Hundreds of Jews gathered in Los Angeles Sunday evening at Beth Jacob Congregation for a communal prayer service in response to the Jun. 12...
Since the recent holiday of Passover was one of asking questions and thinking about transitioning from one state of being to another, it is an appropriate time to think of the bar and bat mitzvah in a similar context. These four questions -- or more accurately one question and four answers -- can be recited by 13-year-olds, but their explanations are particularly relevant for all of us.
According to the U.S. Census Bureau, there are more than 20.2 million people in America aged 15 to 19, and they are 7 percent of the population. So be careful what statements you make, or what biases you might allow yourself to believe.
As a camper, Max Kates was full of energy, soaking up everything Camp Ramah in Ojai offered. He loved sports, singing, his friends and Shabbat. When the summer arrived for him to join the staff, he immediately applied to participate in Ramah\'s counselor leadership-training program. In his first year as a counselor, Max was placed in a unit I supervised, and I watched with pride as he developed valuable skills in problem solving, public speaking, teamwork, program design and assessment.
Survivor. No, not the television show, as I wish were the case. A young Jewish woman and personal friend, Amy Farber, is a real survivor who was diagnosed with LAM (short for the fatal lung disease lymphangioleiomyomatosis) a few years ago, when she was 35.
Amos Oz has explored the subject in novels. Amos Elon has penned essays about it. Politicians as varied as Abba Eban, Mahmoud Abbas, Bill Clinton and even Ariel Sharon have tried to solve it. So, what can a 26-year-old Ivy League graduate add to the long and storied history of the region with the world\'s most intractable political problem? Plenty of inspiration, if we are to judge by Jennifer Miller\'s new book, \"Inheriting the Holy Land.\"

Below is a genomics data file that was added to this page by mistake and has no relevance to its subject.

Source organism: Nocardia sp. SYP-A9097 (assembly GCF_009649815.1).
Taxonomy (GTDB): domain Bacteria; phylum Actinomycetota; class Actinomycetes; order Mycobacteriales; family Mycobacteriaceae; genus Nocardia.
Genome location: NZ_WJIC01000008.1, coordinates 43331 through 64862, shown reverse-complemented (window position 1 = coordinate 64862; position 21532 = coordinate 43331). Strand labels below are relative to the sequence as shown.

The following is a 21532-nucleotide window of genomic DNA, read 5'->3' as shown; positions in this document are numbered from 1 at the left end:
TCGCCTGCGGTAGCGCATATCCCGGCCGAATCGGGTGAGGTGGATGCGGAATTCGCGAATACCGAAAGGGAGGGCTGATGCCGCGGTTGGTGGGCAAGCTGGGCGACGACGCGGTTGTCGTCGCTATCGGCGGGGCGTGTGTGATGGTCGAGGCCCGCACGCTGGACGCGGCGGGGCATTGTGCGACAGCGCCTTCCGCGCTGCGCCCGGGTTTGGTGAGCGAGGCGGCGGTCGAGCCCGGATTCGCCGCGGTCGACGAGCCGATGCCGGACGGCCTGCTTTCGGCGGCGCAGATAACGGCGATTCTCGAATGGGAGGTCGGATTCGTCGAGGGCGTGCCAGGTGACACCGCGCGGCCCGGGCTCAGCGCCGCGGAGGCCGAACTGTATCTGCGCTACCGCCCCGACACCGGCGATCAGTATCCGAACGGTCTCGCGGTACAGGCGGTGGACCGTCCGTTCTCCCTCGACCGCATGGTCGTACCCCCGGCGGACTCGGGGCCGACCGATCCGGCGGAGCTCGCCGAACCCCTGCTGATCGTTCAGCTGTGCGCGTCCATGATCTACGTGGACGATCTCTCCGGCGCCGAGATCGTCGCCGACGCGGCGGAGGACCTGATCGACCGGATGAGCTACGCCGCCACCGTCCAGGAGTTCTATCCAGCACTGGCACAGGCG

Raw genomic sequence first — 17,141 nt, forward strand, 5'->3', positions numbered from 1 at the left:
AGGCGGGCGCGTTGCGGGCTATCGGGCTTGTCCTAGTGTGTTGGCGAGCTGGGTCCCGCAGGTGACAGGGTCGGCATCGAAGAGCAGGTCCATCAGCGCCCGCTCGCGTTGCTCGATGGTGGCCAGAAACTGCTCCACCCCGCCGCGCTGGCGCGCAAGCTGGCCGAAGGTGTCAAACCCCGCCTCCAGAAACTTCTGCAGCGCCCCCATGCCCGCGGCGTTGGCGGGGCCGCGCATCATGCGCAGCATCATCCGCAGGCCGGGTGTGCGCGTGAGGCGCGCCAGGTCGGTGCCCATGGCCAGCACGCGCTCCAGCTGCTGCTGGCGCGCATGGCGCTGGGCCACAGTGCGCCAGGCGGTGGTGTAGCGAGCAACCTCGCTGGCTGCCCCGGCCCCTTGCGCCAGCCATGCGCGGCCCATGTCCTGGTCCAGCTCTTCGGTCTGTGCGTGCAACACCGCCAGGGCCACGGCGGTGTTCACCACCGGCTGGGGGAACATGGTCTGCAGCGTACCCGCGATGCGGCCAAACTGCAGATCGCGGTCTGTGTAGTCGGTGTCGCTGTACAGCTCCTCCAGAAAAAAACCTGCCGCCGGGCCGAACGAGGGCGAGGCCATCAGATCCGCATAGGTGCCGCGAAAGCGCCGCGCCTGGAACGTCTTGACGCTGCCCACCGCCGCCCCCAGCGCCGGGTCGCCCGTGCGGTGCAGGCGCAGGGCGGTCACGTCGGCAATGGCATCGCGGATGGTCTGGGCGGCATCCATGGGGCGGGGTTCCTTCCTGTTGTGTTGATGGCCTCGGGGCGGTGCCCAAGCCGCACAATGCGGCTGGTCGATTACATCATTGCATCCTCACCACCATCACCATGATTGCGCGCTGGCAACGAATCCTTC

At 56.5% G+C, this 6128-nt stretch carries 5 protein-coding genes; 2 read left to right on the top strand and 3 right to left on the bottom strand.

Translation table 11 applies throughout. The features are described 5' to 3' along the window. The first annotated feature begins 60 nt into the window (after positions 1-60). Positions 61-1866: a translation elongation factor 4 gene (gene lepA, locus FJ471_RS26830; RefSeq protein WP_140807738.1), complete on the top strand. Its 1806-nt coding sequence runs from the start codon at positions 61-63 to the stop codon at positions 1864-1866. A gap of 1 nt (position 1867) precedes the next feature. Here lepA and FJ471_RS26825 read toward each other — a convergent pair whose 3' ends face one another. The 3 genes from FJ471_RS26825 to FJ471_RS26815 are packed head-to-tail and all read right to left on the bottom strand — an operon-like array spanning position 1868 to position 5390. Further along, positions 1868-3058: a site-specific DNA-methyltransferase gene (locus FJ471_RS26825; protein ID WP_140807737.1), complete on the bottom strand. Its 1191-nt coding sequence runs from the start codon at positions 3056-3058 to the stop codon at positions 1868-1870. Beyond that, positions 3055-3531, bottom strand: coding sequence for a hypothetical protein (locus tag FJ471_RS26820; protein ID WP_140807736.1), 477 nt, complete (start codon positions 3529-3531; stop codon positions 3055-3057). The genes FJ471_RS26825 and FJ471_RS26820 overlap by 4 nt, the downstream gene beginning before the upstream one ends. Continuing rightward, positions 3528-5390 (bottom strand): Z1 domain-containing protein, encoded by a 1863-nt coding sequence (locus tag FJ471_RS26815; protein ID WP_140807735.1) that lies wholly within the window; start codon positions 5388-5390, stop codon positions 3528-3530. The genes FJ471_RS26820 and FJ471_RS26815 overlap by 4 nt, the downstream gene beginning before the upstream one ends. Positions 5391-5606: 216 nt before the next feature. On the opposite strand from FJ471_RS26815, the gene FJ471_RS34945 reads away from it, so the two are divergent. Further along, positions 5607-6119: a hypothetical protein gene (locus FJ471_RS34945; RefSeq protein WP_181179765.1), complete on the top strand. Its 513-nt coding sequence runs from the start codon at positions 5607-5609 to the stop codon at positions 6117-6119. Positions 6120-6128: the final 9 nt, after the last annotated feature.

For several weeks, I had been visiting Nathan, a 6-year-old boy diagnosed with autism. We had been brought together through the Conejo Valley Friendship Circle, an organization that extends warmth to families in the community that have children with special needs.
Debbie Friedman, celebrated Jewish songwriter and singer, wrote the words, \"The youth shall see visions.\" For decades, this song has had a profound impact on Jewish youth of America, instilling value and hope among a generation in search of themselves.
In the backlot at Universal Studios, somewhere between the lake where Jaws lurks and the courthouse square where Michael J. Fox sped back to the future, researchers in nondescript trailers are finishing up one of the most ambitious projects involving the Holocaust.